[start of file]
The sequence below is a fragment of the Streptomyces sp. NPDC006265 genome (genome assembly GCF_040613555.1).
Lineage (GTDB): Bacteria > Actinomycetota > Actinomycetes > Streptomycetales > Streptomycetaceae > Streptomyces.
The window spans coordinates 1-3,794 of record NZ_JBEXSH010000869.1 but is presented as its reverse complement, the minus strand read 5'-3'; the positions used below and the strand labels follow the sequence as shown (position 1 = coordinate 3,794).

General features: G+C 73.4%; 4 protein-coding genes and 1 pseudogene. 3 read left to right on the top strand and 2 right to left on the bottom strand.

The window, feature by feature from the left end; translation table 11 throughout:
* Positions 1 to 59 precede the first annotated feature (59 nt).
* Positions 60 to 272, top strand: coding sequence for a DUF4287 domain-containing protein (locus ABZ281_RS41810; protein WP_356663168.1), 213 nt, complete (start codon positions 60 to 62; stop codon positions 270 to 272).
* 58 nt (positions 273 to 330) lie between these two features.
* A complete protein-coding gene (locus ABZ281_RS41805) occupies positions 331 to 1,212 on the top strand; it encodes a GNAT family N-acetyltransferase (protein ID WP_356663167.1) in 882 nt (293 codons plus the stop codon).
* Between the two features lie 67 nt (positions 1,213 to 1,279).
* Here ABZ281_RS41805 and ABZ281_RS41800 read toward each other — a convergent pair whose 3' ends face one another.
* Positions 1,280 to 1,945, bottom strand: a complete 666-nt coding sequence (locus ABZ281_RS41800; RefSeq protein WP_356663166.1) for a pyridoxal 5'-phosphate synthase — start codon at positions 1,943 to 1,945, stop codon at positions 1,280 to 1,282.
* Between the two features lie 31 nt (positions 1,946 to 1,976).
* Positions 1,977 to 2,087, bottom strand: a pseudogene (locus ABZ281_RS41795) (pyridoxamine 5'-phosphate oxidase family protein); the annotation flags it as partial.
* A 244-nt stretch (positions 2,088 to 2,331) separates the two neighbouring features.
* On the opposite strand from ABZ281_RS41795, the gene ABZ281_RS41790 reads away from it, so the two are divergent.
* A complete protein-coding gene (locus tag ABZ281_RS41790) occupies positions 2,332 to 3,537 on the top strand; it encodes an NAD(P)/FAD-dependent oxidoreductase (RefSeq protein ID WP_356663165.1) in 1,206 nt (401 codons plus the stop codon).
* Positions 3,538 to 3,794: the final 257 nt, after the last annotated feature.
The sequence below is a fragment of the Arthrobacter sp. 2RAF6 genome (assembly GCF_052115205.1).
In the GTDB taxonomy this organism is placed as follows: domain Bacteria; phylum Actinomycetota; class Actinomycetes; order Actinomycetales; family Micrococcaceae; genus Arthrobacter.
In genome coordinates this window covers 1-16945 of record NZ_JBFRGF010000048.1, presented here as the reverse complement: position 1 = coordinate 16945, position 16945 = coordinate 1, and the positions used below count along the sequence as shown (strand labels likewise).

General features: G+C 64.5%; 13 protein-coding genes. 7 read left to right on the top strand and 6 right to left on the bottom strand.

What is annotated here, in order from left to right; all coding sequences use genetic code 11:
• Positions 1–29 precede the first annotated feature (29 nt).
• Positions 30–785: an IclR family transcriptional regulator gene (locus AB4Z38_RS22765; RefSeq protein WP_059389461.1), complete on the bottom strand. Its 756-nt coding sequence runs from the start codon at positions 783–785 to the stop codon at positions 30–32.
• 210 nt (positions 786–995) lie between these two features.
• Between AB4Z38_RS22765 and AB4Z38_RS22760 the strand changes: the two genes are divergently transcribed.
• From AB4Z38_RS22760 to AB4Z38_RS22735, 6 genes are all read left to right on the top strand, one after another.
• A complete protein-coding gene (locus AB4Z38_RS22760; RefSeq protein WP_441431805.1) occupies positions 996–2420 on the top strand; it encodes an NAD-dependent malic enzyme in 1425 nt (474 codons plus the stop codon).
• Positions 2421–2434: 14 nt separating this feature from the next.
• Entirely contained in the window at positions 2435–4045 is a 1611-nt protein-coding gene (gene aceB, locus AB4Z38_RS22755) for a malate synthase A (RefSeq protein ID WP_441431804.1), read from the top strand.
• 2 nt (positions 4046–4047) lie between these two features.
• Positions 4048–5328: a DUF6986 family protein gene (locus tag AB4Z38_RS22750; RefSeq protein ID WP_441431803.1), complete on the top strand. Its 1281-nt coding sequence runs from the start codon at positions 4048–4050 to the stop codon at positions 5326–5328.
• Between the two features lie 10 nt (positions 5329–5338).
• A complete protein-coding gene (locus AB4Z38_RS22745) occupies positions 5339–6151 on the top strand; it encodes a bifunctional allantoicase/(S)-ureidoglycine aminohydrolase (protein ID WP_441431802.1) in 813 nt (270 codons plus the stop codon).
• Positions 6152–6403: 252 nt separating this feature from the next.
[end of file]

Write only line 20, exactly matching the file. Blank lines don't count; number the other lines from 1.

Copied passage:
In the GTDB taxonomy this organism is placed as follows: domain Bacteria; phylum Actinomycetota; class Actinomycetes; order Actinomycetales; family Micrococcaceae; genus Arthrobacter.